Used angular method in base straightness measurements (like optical autocollimator);
Use the Wollaston method to determine “movement in space” measurements. For example, to characterise the movement of a machine table or working tool;
Used 3D method for rapid estimation of “movement in space”. Similarly to Wollaston method but the measurement is HPI-3d performs in the three axes at once.
The main parameters of those methods are described in the Lasertex Technical Data below.
|Straightness measurement (with angular optics)||0 – 15 m||0.01 µm (for 100 mm base)||± 0.2 %|
|Straightness measurement (with Wollaston optics)||0.3 – 9 m
Vertical range up to ± 30 mm
|0.01 µm||± 0.5 % x L µm|
|Straightness measurement (with 3D optics)||0 – 6 m||0.1 µm||± ( 10 + 10 * L ) µm|
In the picture you can see the application of the angular measurement method. You can use HPI-3D with the angular optics. The laser emitter outputs two polarised laser beams: Horizontal (H) and Vertical (V). It is possible because beam spliter inside IK1 is set at the Brewster angle. Both beams are directed into the measurement path but are parallel shifted by 1’’ or 2’’ distance (depending on the version).
During the measurement process you alter the distance between optical elements. As a result the frequency of both beams changes according to the Doppler Effect. Keep in mind, the laser head does notice a movement only if there is a rotation of IK1 versus RK1. For instance, when there is difference in lengths of beam paths. User the measured distance to obtain either the rotation angle (pitch or yaw of the machine) or the vertical movement of the optical component (IK1 or RK1).
The laser head with angular optics is insensitive to linear movements.
L – base length;
s – distance between beams on IK1 and RK1 elements;
x – distance measured by the Laser Head
α – angular rotation of RK1 element
h – difference in height between two measurement points
The Laser Head measures the parameter x. That is to say, the distance between beams s and the base length L must be set in the parameters of the HPI Software. Then the software can calculate the rotation angle α and the movement in the vertical direction h. Formula for the calculations:
Use the angular optics for the following type of measurements:
Measurement of pitch or yaw of a machine
Measurement of straightness of a machine bed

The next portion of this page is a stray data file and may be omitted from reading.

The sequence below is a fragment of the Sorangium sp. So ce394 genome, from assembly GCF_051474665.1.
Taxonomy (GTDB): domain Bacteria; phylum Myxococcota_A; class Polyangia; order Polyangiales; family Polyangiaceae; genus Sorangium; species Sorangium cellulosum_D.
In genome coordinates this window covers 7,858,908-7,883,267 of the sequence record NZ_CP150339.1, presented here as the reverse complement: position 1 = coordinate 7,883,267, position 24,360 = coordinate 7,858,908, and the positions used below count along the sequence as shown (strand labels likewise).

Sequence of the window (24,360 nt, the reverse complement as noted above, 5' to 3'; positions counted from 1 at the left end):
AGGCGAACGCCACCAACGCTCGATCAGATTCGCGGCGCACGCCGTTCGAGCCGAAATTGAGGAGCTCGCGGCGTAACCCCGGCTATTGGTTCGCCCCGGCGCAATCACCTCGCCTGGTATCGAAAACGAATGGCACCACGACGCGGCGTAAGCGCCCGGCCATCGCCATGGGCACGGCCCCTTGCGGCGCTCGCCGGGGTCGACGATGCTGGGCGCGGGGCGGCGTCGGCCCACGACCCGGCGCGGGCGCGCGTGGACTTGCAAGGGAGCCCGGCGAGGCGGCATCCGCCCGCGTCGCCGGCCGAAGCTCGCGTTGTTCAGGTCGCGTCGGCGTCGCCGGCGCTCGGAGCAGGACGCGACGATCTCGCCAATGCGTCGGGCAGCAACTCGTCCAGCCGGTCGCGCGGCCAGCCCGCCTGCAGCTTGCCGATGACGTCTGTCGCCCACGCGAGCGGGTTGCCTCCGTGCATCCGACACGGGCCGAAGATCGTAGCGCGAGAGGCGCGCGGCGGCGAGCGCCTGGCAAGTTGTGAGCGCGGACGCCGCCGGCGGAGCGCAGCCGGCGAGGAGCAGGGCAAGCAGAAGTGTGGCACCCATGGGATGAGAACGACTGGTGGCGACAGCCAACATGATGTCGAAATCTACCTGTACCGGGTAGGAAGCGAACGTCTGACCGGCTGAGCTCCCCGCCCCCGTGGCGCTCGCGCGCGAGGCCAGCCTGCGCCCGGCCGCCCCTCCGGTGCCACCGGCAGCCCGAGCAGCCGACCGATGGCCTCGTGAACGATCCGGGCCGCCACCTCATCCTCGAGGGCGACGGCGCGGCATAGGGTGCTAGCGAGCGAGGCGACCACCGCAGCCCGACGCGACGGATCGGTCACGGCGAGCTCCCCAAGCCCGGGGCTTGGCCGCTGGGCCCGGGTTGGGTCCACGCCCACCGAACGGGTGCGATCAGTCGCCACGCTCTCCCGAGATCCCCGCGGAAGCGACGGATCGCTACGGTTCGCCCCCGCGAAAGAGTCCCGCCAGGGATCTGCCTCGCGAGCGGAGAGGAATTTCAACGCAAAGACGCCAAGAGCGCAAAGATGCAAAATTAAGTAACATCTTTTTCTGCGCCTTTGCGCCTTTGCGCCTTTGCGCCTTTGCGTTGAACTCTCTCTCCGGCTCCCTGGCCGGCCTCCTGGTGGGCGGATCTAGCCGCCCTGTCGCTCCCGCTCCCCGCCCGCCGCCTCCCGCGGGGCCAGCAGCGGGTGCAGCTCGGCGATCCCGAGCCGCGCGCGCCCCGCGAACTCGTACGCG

Measurement of small angles
Measurement of pitch or yaw of a machine and straightness of a machine bed
For the explanation of the first two applications see the picture. Move the RK1 prism assembly on a carriage over the measured guide rail. Meanwhile perform the measurements every 100 mm . The length of the carriage is usually 100mm to make it more convenient. In the same vein use formulas from previous chapter to calculate the angles (for pitch/yaw measurements) or the vertical translations (for straightness measurements).
It is worth to notice, that such straightness measurement method requires proper choice of measurement points. That is to say, choosing points denser than the carriage size results in excessive values of the straightness errors. But the shape of the error is proper.
If you choose points too sparse it may effect both the shape and the value of the error as shown in the figure below. In this special case the measured distance between beams will not change, because of too sparse measurement points the laser will not notice the change in the shape of the guide rail!
Measurement of small angles
The measurement of small angles allows very accurate measurements of small rotations. However the following two conditions should be met:
1. measured angle is within ±5 degrees
2. distance between RK1 and the laser head does not change more than a few centimeters.
The second limitation comes from the heterodyne effect present in the HPI-3D laser. This effect influences the angle according to (Δl is the change of distance between the laser and RK1 during measurements)